Muttering utterances unrelated to Christmas, we stumbled up the hill and shielded our eyes from flying debris as a Huey dropped out of the darkness and nestled itself down on the pad.

The big Louisiana soldier in front of me laughed and pointed at the helicopter, "Well, I'11 be damned. Look who's on that chopper!"

The toothless grenadier sprayed through the gap in his teeth, "It's Santa Claus!"

And it was.

The familiar big fat man, complete with bulging red suit, Army jungle boots, and flowing cotton beard, staggered off the chopper burdened with the weight of an enormous red bag.  As he leaped from the skids, he exclaimed, "Ho! Ho! Ho! Merry Christmas!  Bet you little grunts thought I'd forgotten you this year!  Just got delayed by a little ground fire near the DMZ!  They fired a few SAM's at me, but I made it anyway!"

Suddenly the landing zone was crowded with smiling, laughing soldiers.  We all pressed closer to Santa Claus to admire his suit, to pump his gloved fist, to tug at his beard.

"Papa-San, it's great to see you!" someone said and we all cheered.

Suddenly we were not soldiers, we were kids again.  There was no war.  It was Christmas.  And Santa Claus had found us.  Even in Vietnam.

Santa pushed his way into the crowd.  He slapped soldiers in the back, reached into his big bag, and presented each man with cold beer, cookies, and goody bags filled with miscellaneous small luxuries.

Then the red-suited gent, led us in singing Christmas songs.  The words flowed freely - meaningful, unforced words.  We sang Joy to the World, Silent Night, Jingle Bells and The First Noel.  We sang from our hearts.  Some sang with tears streaming down their faces.

Then our unexpected visitor glanced at his Seiko watch and announced he must travel to other firebases to bring Yuletide greetings to other men in jungle fatigues.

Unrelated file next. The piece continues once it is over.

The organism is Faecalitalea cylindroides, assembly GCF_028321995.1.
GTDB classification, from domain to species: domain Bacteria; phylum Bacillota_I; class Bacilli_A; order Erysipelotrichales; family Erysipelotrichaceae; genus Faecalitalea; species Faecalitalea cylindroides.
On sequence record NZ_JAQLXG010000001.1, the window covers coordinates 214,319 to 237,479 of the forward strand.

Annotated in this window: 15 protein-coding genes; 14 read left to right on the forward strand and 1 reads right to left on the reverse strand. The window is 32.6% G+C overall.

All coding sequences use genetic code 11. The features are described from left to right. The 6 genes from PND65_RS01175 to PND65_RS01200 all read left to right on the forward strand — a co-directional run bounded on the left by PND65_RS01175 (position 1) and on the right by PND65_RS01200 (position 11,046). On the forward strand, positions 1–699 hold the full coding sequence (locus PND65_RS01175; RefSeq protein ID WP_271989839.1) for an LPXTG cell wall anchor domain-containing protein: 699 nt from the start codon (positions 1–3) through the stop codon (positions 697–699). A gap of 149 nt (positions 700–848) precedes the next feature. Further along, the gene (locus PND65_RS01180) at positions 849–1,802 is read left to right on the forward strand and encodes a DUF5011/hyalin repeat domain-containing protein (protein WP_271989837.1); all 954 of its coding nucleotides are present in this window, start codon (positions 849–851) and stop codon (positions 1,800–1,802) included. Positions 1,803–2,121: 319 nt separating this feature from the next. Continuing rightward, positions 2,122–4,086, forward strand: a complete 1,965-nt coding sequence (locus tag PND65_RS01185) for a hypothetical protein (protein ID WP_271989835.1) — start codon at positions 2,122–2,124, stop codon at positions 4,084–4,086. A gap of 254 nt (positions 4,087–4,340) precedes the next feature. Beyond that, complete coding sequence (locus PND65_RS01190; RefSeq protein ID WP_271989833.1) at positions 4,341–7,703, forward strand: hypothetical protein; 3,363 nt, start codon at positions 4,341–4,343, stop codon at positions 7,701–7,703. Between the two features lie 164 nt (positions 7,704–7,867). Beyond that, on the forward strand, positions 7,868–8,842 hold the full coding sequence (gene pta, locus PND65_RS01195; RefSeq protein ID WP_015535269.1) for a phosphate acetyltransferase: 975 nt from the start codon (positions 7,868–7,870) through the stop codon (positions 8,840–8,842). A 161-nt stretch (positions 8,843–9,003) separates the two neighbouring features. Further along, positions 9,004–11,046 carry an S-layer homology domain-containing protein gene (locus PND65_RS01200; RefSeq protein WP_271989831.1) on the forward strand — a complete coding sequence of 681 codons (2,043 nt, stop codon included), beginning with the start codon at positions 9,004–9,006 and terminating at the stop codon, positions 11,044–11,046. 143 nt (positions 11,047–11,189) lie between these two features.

We cheered as Santa climbed back into his sleigh, complete with door gunners.  Above the swish of chopper blades, he yelled, "He! Ho! Ho! see you men stateside next year."  In a matter of seconds Santa was gone, absorbed into the Asian night.

I stared into the sky and watched the faint red blink from the helicopter carrying Santa across Vietnam.  Just above the chopper I discovered another light I had not noticed until then.  It was a light from a lone star that shined much brighter than the other stars that now speckled the sky.

A friend slapped me on the back.  "Merry Christmas, God bless you.

I smiled back, "And Merry Christmas to you too!"

We returned to our bunkers but the night was no longer silent.  We sang songs, drank beer, told jokes and swapped the contents from our goody bags.  We told stories about wives, girlfriends,- families and places called Farmerville, Glenwood, Raleigh, Knoxville and Pahokee.

We were happy.  We weren't lonely any more.  The war would continue, but not that night.  It was Christmas Eve.  We'd been visited by Santa Claus.  We were safe, and we were with friends.  Next year we'd be home. There was no time to worry about tomorrow's patrol; there was too much joy to be shared that night with our friends.

Santa had saved Christmas Eve.

And we had learned from his visit that Christmas is not just a day on a calendar to be forcefully and ritually remembered out of habit, but rather a day to share the joy of new life with friends.

This Christmas Eve, I will sit in a rocking chair, rather than a bunker.  My daughter, Alyson, will be on my lap rather than an M16.  And I will tell her a story about a Christmas Eve long ago, when Santa Claus came by helicopter to bring joy to some soldiers who had forgotten how to find it for themselves.

And when I place her into her crib, I will tell her to listen carefully for sounds in the night, for a laugh from the sky and for the swishing of helicopter blades coming nearer and nearer.

And I will tell her, "Santa Claus is coming.  He hasn't missed a Christmas Eve yet!" * * * **

The above story was written by Bill Boe, Gainesville, Florida and took 4th place in a contest in the Florida Times Union, Jacksonville, Florida.  Boe said that he is trying to convey the message that a person can find happiness wherever he wants to.

"You don't have to be in a specially created place.  You can carry Christmas wherever you go if you take the time to do so."


Links where Bill Boe has been a major contributor of photos and articles for this web site:

News Article: LZ Brillo Pad

Dial Magazine Article: LZ Brillo Pad

It's Christmas!  Pass the Mustard and the Memories....